Scripting with Swift

Did you know that, just like Python, Bash scripts, etc., you can run a Swift source file right from the command-line as if it was an already compiled executable? You betcha! 😎 The Swift REPL program honors the SHEBANG line in a Swift source file.

#!/usr/bin/swift
import Foundation

print("")
print(" Int8 - size: \(MemoryLayout<Int8>.size); stride: \(MemoryLayout<Int8>.stride); alignment: \(MemoryLayout<Int8>.alignment)")
print("Int16 - size: \(MemoryLayout<Int16>.size); stride: \(MemoryLayout<Int16>.stride); alignment: \(MemoryLayout<Int16>.alignment)")
print("Int32 - size: \(MemoryLayout<Int32>.size); stride: \(MemoryLayout<Int32>.stride); alignment: \(MemoryLayout<Int32>.alignment)")
print("Int64 - size: \(MemoryLayout<Int64>.size); stride: \(MemoryLayout<Int64>.stride); alignment: \(MemoryLayout<Int64>.alignment)")
print("  Int - size: \(MemoryLayout<Int>.size); stride: \(MemoryLayout<Int>.stride); alignment: \(MemoryLayout<Int>.alignment)")
print("")
print(" UInt8 - size: \(MemoryLayout<UInt8>.size); stride: \(MemoryLayout<UInt8>.stride); alignment: \(MemoryLayout<UInt8>.alignment)")
print("UInt16 - size: \(MemoryLayout<UInt16>.size); stride: \(MemoryLayout<UInt16>.stride); alignment: \(MemoryLayout<UInt16>.alignment)")
print("UInt32 - size: \(MemoryLayout<UInt32>.size); stride: \(MemoryLayout<UInt32>.stride); alignment: \(MemoryLayout<UInt32>.alignment)")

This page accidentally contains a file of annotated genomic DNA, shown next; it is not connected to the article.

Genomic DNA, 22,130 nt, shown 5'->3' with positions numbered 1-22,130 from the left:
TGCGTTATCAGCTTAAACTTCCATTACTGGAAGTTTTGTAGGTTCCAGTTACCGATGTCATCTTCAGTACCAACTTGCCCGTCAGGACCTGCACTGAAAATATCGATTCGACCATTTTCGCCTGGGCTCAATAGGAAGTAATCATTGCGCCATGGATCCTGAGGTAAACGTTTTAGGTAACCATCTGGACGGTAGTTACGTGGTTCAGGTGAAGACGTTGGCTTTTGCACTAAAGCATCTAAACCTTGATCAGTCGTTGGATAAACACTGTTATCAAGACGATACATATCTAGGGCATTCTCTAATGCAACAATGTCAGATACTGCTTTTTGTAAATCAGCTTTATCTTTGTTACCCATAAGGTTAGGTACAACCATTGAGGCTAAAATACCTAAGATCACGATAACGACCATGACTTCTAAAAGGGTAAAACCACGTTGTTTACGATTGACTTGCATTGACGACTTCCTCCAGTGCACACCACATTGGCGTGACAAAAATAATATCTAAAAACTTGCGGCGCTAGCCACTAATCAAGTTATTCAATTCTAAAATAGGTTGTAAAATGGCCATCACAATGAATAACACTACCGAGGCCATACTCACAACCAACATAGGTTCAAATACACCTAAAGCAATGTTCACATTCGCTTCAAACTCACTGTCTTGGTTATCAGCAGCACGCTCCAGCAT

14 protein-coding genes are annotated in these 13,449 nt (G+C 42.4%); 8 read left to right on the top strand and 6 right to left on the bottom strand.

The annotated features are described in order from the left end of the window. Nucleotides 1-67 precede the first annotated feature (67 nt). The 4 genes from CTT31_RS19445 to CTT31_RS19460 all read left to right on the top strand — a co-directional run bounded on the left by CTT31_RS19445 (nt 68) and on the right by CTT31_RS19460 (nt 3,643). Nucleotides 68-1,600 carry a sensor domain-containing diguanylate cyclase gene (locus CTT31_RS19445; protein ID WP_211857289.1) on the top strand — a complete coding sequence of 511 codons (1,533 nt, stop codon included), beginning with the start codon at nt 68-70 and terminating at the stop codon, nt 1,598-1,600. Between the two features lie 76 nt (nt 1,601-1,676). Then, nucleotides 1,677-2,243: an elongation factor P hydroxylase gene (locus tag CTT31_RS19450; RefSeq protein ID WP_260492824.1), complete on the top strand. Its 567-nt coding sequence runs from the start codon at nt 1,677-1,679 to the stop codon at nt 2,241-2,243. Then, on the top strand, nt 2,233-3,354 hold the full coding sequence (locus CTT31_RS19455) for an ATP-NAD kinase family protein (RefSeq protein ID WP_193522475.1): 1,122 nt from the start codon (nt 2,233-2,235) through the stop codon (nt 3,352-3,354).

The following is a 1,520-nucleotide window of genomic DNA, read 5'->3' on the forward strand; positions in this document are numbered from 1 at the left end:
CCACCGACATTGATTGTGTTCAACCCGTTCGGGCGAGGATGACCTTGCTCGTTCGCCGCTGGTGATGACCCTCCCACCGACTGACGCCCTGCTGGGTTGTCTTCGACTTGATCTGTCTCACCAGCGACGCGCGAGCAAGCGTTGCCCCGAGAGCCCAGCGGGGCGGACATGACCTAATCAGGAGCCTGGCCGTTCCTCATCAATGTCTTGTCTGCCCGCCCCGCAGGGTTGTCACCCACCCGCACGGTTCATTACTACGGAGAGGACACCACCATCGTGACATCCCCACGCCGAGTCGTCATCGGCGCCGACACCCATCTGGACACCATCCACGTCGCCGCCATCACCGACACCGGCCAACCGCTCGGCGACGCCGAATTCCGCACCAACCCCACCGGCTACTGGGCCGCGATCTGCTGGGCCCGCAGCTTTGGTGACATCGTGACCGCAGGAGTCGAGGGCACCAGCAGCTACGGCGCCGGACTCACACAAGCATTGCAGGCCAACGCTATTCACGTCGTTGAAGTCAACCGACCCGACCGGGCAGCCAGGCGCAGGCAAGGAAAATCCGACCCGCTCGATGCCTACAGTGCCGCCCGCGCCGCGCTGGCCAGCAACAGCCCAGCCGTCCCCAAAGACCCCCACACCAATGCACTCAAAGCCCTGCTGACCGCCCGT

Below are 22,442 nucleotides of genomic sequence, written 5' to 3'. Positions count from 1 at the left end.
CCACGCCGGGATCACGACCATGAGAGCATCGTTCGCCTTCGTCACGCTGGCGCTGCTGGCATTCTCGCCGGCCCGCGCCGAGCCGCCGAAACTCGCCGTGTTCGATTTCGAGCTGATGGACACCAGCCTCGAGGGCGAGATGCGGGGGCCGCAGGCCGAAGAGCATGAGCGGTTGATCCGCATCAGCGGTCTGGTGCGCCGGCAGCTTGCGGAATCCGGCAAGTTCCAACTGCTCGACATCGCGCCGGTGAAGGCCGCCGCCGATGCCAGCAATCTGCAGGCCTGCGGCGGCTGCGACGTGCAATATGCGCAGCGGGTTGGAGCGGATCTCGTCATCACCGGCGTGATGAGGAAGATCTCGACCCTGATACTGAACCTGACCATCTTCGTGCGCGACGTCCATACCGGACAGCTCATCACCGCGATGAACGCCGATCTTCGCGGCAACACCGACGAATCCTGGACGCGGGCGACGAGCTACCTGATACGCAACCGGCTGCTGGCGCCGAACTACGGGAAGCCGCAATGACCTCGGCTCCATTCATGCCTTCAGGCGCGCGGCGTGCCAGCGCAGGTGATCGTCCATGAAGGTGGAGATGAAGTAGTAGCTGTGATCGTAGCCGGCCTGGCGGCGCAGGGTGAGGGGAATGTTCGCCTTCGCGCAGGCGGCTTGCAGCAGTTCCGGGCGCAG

print("UInt64 - size: \(MemoryLayout<UInt64>.size); stride: \(MemoryLayout<UInt64>.stride); alignment: \(MemoryLayout<UInt64>.alignment)")
print("  UInt - size: \(MemoryLayout<UInt>.size); stride: \(MemoryLayout<UInt>.stride); alignment: \(MemoryLayout<UInt>.alignment)")
print("")
print("  Float - size:  \(MemoryLayout<Float>.size);  stride: \(MemoryLayout<Float>.stride);  alignment: \(MemoryLayout<Float>.alignment)")
print(" Double - size:  \(MemoryLayout<Double>.size);  stride: \(MemoryLayout<Double>.stride);  alignment: \(MemoryLayout<Double>.alignment)")
//print("Float80 - size: \(MemoryLayout<Float80>.size); stride: \(MemoryLayout<Float80>.stride); alignment: \(MemoryLayout<Float80>.alignment)")
print("")
print("timespec - size: \(MemoryLayout<timespec>.size); stride: \(MemoryLayout<timespec>.stride); alignment: \(MemoryLayout<timespec>.alignment)")
print("")

If you save the source above as “layout.swift” on a Linux system, give it executable rights (chmod a+x layout.swift), and, assuming you have installed Swift in the default location (/usr/), then simply typing “./layout.swift” at the command-line will cause Swift to load, compile, and then execute the program.

And it’s pretty darn quick about it too! Swift seems to do some kind of caching. Granted this isn’t a very big program but, once it ran the first time, it only took a second for it to launch and run on and ODROID C4!

Leave a Reply